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A Guide to the Amphibians
and Reptiles of California





Small Spiny Lizards in California -
Sceloporus occidentalis and Sceloporus graciosus

 










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Western Fence Lizards and Common Sagebrush Lizards
These two species of lizards are very hard to tell apart.

Both are small, diurnal, brownish or grayish lizards patterned with spots and chevrons and stripes on the back. The pictures below might help you differrentiate one from the other where they occur together, especially if you can get a male lizard in hand. In many areas of the state, Common Sagebrush Lizards are typically found only at high elevations, while Western Fence Lizards are found at low and high elevations.


fence lizard and sagebrush lizard comparison fence lizard and sagebrush lizard comparison fence lizard and sagebrush lizard comparison
Dorsal view - Common Sagebrush Lizard, Sceloporus graciosus, on the left, Western Fence Lizard, Sceloporus occidentalis, on the right. Note the larger dorsal scales on the Fence Lizard.
© Patrick Briggs
Head view - Common Sagebrush Lizard on the left, Western Fence Lizard on the right. © Patrick Briggs Ventral view - Western Fence Lizard on the left, Common Sagebrush Lizard on the right. Note the yellow on the back of the thighs on the Western Fence Lizard.
© Patrick Briggs
fence lizard fence lizard and sagebrush lizard comparison keeled thighs
Underside of adult male Western Fence Lizard showing yellow on the back of the thighs and enlarged femoral pores. Comparison of the rear thighs of a Common Sagebrush Lizard - on top, and a Western Fence Lizard - on the bottom.

Note the granular scales on the Common Sagebrush Lizard and the keeled (and yellow) scales on the Western Fence Lizard.
Close-up of the keeled scales on the rear thigh of a Western Fence Lizard.

Compare with the Common Sagebrush Lizard


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Rusty coloring behind front legs on Sagebrush Lizard A Common Sagebrush Lizard on the left basking next to a Western Fence Lizard on the right.

 
Western Fence Lizard - Sceloporus occidentalis  (also called swift or blue belly)
This is one of the most commonly-seen lizards in California. Found in a variety of habitats throughout the state, except most desert areas, it is active during daylight. Frequently seen standing on top of rocks, boulders, fences, walls, beach driftwood,
trees, as well as on the ground. Often found around suburban houses and yards.

Looking at the underside of males is a good way to differentiate this species from the Sagebrush Lizard. The rear of the limbs are orange or yellow on the Fence Lizard, but not on the Sagebrush Lizard, and scales on the rear of the thighs are large and keeled. Also, the male has a more solid blue patch on the throat.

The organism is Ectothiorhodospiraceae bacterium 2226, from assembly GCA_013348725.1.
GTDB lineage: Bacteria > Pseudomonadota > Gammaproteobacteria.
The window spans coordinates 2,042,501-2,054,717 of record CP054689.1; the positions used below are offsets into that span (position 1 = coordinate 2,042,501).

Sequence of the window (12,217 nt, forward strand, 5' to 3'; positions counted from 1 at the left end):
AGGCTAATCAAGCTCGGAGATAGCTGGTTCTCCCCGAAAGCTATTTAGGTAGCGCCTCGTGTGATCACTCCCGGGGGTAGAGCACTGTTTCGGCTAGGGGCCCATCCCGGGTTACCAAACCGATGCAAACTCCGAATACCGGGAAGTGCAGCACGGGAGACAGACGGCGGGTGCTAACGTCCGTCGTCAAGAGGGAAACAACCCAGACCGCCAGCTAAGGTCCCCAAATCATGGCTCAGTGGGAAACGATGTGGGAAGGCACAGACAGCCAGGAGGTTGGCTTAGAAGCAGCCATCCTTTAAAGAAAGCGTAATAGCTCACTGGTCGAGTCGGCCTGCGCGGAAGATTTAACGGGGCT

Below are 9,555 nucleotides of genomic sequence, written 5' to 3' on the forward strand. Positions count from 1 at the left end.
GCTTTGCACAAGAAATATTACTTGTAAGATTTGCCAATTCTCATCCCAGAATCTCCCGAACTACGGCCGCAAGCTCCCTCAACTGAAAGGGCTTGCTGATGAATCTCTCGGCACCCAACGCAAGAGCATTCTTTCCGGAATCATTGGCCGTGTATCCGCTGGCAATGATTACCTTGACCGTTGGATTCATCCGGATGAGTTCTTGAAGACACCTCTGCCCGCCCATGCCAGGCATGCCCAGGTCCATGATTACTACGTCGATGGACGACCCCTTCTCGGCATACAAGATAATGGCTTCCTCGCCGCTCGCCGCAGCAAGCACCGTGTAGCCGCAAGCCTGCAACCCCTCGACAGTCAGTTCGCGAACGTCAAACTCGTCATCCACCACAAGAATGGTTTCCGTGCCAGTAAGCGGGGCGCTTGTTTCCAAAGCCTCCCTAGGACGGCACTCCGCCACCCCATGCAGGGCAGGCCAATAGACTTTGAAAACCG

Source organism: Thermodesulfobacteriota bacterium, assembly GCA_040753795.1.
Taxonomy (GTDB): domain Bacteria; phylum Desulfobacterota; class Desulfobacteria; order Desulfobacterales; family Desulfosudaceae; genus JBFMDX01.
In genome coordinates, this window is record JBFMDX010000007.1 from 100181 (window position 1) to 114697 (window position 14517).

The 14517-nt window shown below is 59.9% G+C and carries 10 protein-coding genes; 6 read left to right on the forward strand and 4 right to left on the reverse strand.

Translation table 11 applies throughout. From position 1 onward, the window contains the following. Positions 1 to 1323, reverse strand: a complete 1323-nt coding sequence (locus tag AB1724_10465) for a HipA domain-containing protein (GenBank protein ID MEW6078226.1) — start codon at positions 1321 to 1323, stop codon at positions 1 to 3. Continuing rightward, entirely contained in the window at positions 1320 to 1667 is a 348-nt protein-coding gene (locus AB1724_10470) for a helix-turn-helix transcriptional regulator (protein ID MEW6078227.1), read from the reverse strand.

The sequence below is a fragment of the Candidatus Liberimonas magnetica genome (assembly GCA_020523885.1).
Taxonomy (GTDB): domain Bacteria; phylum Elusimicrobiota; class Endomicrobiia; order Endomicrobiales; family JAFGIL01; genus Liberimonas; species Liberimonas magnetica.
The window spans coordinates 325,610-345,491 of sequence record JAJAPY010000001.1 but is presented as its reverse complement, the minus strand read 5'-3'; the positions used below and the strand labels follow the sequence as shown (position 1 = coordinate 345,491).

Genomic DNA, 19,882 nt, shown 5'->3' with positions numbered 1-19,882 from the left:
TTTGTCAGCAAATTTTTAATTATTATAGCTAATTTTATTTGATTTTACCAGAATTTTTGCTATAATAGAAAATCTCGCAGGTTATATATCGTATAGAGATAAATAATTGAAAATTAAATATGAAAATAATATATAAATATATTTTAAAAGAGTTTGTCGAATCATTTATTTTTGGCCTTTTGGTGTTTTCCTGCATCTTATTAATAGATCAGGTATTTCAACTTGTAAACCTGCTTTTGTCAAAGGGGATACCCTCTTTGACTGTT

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Male Male Female
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Sometimes fence lizards are very dark before they have warmed up in the sun, like this one. They can look like they're completely black at a distance.
© Dylan Gross
Ventral view of male Western Fence Lizard, showing yellow on rear of thighs.  
Researchers are finding that the traditional taxonomy of Sceloporus occidentalis is incorrect, therefore many herpetologists do not currently break the species down into subspecies. The range map below is one interpretation of the distribution of the currently-recognized subspecies, based mostly on Ryan Calsbeek's distribution map.

map
Range:

Bright Green: Sceloporus occidentalis becki - Island Fence Lizard
Light Blue: Sceloporus occidentalis biseriatus - San Joaquin Fence Lizard
Blue: Sceloporus occidentalis bocourtii - Coast Range Fence Lizard
Orange: Sceloporus occidentalis longipes - Great Basin Fence Lizard
Red: Sceloporus occidentalis occidentalis - Northwestern Fence Lizard
Dark Gray: Sceloporus occidentalis taylori - Sierra Fence Lizard
 
Common Sagebrush Lizard - Sceloporus graciosus
Common Sagebrush lizards are generally found at higher-elevations, than Fence Lizards, including the Great Basin sagebrush zones, but they also enter river bottoms in the coastal redwoods on the north coast. They are often seen on the ground, where they will run into bushes or rocks to hide. They are also found on large rocks in the mountains.

Looking at the underside of males is a good way to differentiate this species from the Western Fence Lizard.
The rear of the limbs are not orange or yellow, as they are on the Western Fence Lizard, and the scales on the rear of the thighs are granular, not keeped. The blue throat patch on the male generally has light flecks. There is usually some rusty coloring on the sides of the neck and body, and a black bar on the shoulder.

Here is a chart showing some differences in scale count and pattern between the three subspecies of Sagebrush Lizards in California.

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Female Male Rusty coloring behind front legs
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Male underside Male underside Female underside
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  Close-up of the granular scales on the rear thigh of a Common Sagebrush Lizard.

Compare with the Western Fence Lizard

 
map
Range:

Red: Sceloporus graciosus graciosus - Northern Sagebrush Lizard
Orange: Sceloporus graciosus gracilis - Western Sagebrush Lizard
Blue: Sceloporus graciosus vandenburgianus - Southern Sagebrush Lizard




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